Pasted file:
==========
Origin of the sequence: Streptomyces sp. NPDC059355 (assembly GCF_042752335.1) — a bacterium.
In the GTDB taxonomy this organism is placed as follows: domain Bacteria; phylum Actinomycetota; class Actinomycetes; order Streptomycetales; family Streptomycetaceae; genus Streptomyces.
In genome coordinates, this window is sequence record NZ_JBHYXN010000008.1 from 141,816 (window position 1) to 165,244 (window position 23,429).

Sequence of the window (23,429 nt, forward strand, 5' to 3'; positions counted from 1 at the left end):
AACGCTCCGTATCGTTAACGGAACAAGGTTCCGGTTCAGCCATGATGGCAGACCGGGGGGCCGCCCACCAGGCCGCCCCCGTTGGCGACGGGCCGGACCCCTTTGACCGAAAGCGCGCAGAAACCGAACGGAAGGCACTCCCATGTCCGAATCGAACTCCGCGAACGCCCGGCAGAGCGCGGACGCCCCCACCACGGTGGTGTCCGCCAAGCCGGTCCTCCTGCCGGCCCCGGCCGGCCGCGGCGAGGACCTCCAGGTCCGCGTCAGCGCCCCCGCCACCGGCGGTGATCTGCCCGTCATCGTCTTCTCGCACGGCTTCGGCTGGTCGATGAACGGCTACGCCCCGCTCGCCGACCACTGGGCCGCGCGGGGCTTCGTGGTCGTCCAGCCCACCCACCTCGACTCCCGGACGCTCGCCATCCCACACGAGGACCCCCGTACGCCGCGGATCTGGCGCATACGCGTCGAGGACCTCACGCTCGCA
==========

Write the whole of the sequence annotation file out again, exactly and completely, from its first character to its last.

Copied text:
Origin of the sequence: Streptomyces sp. NPDC059355 (assembly GCF_042752335.1) — a bacterium.
In the GTDB taxonomy this organism is placed as follows: domain Bacteria; phylum Actinomycetota; class Actinomycetes; order Streptomycetales; family Streptomycetaceae; genus Streptomyces.
In genome coordinates, this window is sequence record NZ_JBHYXN010000008.1 from 141,816 (window position 1) to 165,244 (window position 23,429).

Sequence of the window (23,429 nt, forward strand, 5' to 3'; positions counted from 1 at the left end):
AACGCTCCGTATCGTTAACGGAACAAGGTTCCGGTTCAGCCATGATGGCAGACCGGGGGGCCGCCCACCAGGCCGCCCCCGTTGGCGACGGGCCGGACCCCTTTGACCGAAAGCGCGCAGAAACCGAACGGAAGGCACTCCCATGTCCGAATCGAACTCCGCGAACGCCCGGCAGAGCGCGGACGCCCCCACCACGGTGGTGTCCGCCAAGCCGGTCCTCCTGCCGGCCCCGGCCGGCCGCGGCGAGGACCTCCAGGTCCGCGTCAGCGCCCCCGCCACCGGCGGTGATCTGCCCGTCATCGTCTTCTCGCACGGCTTCGGCTGGTCGATGAACGGCTACGCCCCGCTCGCCGACCACTGGGCCGCGCGGGGCTTCGTGGTCGTCCAGCCCACCCACCTCGACTCCCGGACGCTCGCCATCCCACACGAGGACCCCCGTACGCCGCGGATCTGGCGCATACGCGTCGAGGACCTCACGCTCGCA